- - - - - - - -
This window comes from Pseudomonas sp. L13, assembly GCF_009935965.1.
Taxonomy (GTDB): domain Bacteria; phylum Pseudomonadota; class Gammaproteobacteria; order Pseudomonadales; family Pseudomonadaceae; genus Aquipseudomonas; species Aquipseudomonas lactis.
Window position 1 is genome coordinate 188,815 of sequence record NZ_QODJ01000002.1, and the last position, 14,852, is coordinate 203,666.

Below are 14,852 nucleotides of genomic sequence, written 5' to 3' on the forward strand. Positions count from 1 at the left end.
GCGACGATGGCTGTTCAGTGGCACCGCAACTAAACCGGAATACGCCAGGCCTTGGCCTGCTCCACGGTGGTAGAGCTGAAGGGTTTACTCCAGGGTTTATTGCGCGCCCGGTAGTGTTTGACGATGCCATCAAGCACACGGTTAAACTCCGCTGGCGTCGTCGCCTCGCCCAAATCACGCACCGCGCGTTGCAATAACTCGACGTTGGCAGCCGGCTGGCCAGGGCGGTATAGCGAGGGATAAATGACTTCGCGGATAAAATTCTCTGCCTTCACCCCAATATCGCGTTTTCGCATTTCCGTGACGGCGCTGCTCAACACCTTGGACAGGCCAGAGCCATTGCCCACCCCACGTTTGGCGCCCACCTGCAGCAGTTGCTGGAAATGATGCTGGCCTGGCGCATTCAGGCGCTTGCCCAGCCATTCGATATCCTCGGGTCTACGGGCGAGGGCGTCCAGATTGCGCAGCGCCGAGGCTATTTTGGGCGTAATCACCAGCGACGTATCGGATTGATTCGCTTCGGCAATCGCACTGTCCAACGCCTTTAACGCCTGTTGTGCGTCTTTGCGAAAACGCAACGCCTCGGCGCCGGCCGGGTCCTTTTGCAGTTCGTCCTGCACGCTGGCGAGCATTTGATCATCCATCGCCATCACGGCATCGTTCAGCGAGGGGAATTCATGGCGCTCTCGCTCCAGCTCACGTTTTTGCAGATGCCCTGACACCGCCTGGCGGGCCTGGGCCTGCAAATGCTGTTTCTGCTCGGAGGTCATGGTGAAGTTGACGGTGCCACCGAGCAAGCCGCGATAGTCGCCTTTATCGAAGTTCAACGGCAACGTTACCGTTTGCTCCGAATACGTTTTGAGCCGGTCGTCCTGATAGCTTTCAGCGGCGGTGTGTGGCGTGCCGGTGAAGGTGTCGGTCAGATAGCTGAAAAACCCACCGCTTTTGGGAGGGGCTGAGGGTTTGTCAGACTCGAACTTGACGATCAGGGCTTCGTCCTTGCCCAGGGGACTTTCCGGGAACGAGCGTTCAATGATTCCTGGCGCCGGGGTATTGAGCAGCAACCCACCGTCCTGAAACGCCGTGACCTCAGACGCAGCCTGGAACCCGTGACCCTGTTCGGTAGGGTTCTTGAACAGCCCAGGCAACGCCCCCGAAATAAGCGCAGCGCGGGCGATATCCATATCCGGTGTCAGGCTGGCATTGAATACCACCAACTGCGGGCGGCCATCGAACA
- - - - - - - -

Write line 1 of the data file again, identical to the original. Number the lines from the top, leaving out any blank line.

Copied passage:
This window comes from Pseudomonas sp. L13, assembly GCF_009935965.1.